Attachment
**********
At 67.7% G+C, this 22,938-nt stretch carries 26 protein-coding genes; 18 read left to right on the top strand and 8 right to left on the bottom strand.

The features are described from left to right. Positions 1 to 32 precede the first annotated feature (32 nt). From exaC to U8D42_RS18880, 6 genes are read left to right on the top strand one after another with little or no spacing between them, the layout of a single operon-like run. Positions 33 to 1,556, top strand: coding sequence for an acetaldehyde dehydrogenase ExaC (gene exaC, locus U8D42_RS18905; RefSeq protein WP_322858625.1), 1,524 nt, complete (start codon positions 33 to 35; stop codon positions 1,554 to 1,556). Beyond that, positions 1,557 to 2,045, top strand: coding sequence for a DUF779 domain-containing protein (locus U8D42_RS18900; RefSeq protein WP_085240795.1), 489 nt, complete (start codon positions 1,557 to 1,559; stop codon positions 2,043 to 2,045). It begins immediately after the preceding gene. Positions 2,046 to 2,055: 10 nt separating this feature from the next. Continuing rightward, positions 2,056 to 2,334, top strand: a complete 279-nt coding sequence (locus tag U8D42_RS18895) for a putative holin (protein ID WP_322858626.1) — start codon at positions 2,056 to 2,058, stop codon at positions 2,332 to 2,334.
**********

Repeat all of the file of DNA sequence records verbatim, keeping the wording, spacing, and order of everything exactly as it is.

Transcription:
At 67.7% G+C, this 22,938-nt stretch carries 26 protein-coding genes; 18 read left to right on the top strand and 8 right to left on the bottom strand.

The features are described from left to right. Positions 1 to 32 precede the first annotated feature (32 nt). From exaC to U8D42_RS18880, 6 genes are read left to right on the top strand one after another with little or no spacing between them, the layout of a single operon-like run. Positions 33 to 1,556, top strand: coding sequence for an acetaldehyde dehydrogenase ExaC (gene exaC, locus U8D42_RS18905; RefSeq protein WP_322858625.1), 1,524 nt, complete (start codon positions 33 to 35; stop codon positions 1,554 to 1,556). Beyond that, positions 1,557 to 2,045, top strand: coding sequence for a DUF779 domain-containing protein (locus U8D42_RS18900; RefSeq protein WP_085240795.1), 489 nt, complete (start codon positions 1,557 to 1,559; stop codon positions 2,043 to 2,045). It begins immediately after the preceding gene. Positions 2,046 to 2,055: 10 nt separating this feature from the next. Continuing rightward, positions 2,056 to 2,334, top strand: a complete 279-nt coding sequence (locus tag U8D42_RS18895) for a putative holin (protein ID WP_322858626.1) — start codon at positions 2,056 to 2,058, stop codon at positions 2,332 to 2,334.